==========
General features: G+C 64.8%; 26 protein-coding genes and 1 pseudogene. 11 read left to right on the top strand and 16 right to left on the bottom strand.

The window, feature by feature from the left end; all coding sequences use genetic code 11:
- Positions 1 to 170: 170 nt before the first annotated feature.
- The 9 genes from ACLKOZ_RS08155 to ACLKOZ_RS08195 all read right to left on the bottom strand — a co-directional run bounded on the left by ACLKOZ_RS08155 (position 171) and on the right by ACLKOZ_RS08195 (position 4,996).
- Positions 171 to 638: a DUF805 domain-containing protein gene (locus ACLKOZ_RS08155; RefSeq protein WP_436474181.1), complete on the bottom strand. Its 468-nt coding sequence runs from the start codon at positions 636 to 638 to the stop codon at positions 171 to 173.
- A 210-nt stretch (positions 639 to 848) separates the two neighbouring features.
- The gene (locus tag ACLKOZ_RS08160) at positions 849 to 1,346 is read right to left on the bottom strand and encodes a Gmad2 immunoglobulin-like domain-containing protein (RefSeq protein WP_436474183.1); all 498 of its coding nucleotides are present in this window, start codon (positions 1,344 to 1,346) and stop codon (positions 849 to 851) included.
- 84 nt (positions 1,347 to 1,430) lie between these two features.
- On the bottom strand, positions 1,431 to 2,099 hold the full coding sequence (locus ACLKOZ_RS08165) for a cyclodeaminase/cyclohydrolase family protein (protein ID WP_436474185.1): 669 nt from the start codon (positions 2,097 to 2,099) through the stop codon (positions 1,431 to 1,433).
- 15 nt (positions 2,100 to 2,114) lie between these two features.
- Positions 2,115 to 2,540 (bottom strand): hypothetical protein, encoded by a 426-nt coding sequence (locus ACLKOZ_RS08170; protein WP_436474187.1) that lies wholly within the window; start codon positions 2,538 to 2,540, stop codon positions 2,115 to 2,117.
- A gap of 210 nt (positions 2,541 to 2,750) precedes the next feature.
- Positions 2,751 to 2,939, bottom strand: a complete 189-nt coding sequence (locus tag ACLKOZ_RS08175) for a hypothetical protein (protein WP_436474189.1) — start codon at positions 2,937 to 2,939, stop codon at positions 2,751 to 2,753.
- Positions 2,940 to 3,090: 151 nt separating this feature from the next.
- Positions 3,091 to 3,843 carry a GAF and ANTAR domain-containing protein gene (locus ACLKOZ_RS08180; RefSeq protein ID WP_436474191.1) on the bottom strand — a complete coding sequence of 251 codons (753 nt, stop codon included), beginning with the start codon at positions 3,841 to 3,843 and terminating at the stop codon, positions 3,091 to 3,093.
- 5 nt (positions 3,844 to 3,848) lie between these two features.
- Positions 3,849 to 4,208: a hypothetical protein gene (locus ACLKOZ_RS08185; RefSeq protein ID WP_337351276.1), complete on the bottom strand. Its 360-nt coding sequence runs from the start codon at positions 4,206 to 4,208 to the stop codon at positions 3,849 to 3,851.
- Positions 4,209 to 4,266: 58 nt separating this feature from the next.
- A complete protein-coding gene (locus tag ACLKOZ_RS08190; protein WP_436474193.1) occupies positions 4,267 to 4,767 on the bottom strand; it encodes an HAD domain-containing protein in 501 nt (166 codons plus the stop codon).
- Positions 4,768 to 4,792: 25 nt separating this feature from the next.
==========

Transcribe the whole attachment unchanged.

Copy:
General features: G+C 64.8%; 26 protein-coding genes and 1 pseudogene. 11 read left to right on the top strand and 16 right to left on the bottom strand.

The window, feature by feature from the left end; all coding sequences use genetic code 11:
- Positions 1 to 170: 170 nt before the first annotated feature.
- The 9 genes from ACLKOZ_RS08155 to ACLKOZ_RS08195 all read right to left on the bottom strand — a co-directional run bounded on the left by ACLKOZ_RS08155 (position 171) and on the right by ACLKOZ_RS08195 (position 4,996).
- Positions 171 to 638: a DUF805 domain-containing protein gene (locus ACLKOZ_RS08155; RefSeq protein WP_436474181.1), complete on the bottom strand. Its 468-nt coding sequence runs from the start codon at positions 636 to 638 to the stop codon at positions 171 to 173.
- A 210-nt stretch (positions 639 to 848) separates the two neighbouring features.
- The gene (locus tag ACLKOZ_RS08160) at positions 849 to 1,346 is read right to left on the bottom strand and encodes a Gmad2 immunoglobulin-like domain-containing protein (RefSeq protein WP_436474183.1); all 498 of its coding nucleotides are present in this window, start codon (positions 1,344 to 1,346) and stop codon (positions 849 to 851) included.
- 84 nt (positions 1,347 to 1,430) lie between these two features.
- On the bottom strand, positions 1,431 to 2,099 hold the full coding sequence (locus ACLKOZ_RS08165) for a cyclodeaminase/cyclohydrolase family protein (protein ID WP_436474185.1): 669 nt from the start codon (positions 2,097 to 2,099) through the stop codon (positions 1,431 to 1,433).
- 15 nt (positions 2,100 to 2,114) lie between these two features.
- Positions 2,115 to 2,540 (bottom strand): hypothetical protein, encoded by a 426-nt coding sequence (locus ACLKOZ_RS08170; protein WP_436474187.1) that lies wholly within the window; start codon positions 2,538 to 2,540, stop codon positions 2,115 to 2,117.
- A gap of 210 nt (positions 2,541 to 2,750) precedes the next feature.
- Positions 2,751 to 2,939, bottom strand: a complete 189-nt coding sequence (locus tag ACLKOZ_RS08175) for a hypothetical protein (protein WP_436474189.1) — start codon at positions 2,937 to 2,939, stop codon at positions 2,751 to 2,753.
- Positions 2,940 to 3,090: 151 nt separating this feature from the next.
- Positions 3,091 to 3,843 carry a GAF and ANTAR domain-containing protein gene (locus ACLKOZ_RS08180; RefSeq protein ID WP_436474191.1) on the bottom strand — a complete coding sequence of 251 codons (753 nt, stop codon included), beginning with the start codon at positions 3,841 to 3,843 and terminating at the stop codon, positions 3,091 to 3,093.
- 5 nt (positions 3,844 to 3,848) lie between these two features.
- Positions 3,849 to 4,208: a hypothetical protein gene (locus ACLKOZ_RS08185; RefSeq protein ID WP_337351276.1), complete on the bottom strand. Its 360-nt coding sequence runs from the start codon at positions 4,206 to 4,208 to the stop codon at positions 3,849 to 3,851.
- Positions 4,209 to 4,266: 58 nt separating this feature from the next.
- A complete protein-coding gene (locus tag ACLKOZ_RS08190; protein WP_436474193.1) occupies positions 4,267 to 4,767 on the bottom strand; it encodes an HAD domain-containing protein in 501 nt (166 codons plus the stop codon).
- Positions 4,768 to 4,792: 25 nt separating this feature from the next.